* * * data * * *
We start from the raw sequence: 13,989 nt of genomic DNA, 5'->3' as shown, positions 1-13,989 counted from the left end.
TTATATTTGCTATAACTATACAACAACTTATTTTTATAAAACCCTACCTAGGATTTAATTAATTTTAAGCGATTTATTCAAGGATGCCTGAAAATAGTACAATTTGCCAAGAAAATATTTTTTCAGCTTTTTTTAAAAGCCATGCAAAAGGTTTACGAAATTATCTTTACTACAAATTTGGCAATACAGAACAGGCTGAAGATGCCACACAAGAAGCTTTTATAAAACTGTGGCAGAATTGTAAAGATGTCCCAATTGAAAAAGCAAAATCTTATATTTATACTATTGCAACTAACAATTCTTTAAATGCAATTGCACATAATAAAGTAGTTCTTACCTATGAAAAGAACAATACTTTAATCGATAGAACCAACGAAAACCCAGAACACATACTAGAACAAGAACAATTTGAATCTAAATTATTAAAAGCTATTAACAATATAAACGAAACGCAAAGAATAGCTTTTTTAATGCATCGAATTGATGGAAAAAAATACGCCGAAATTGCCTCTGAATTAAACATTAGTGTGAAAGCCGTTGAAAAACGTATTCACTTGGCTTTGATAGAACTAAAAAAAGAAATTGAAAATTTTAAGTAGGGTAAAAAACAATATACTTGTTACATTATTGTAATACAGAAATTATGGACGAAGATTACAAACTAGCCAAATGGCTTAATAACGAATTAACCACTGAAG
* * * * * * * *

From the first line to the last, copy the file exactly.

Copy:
We start from the raw sequence: 13,989 nt of genomic DNA, 5'->3' as shown, positions 1-13,989 counted from the left end.
TTATATTTGCTATAACTATACAACAACTTATTTTTATAAAACCCTACCTAGGATTTAATTAATTTTAAGCGATTTATTCAAGGATGCCTGAAAATAGTACAATTTGCCAAGAAAATATTTTTTCAGCTTTTTTTAAAAGCCATGCAAAAGGTTTACGAAATTATCTTTACTACAAATTTGGCAATACAGAACAGGCTGAAGATGCCACACAAGAAGCTTTTATAAAACTGTGGCAGAATTGTAAAGATGTCCCAATTGAAAAAGCAAAATCTTATATTTATACTATTGCAACTAACAATTCTTTAAATGCAATTGCACATAATAAAGTAGTTCTTACCTATGAAAAGAACAATACTTTAATCGATAGAACCAACGAAAACCCAGAACACATACTAGAACAAGAACAATTTGAATCTAAATTATTAAAAGCTATTAACAATATAAACGAAACGCAAAGAATAGCTTTTTTAATGCATCGAATTGATGGAAAAAAATACGCCGAAATTGCCTCTGAATTAAACATTAGTGTGAAAGCCGTTGAAAAACGTATTCACTTGGCTTTGATAGAACTAAAAAAAGAAATTGAAAATTTTAAGTAGGGTAAAAAACAATATACTTGTTACATTATTGTAATACAGAAATTATGGACGAAGATTACAAACTAGCCAAATGGCTTAATAACGAATTAACCACTGAAG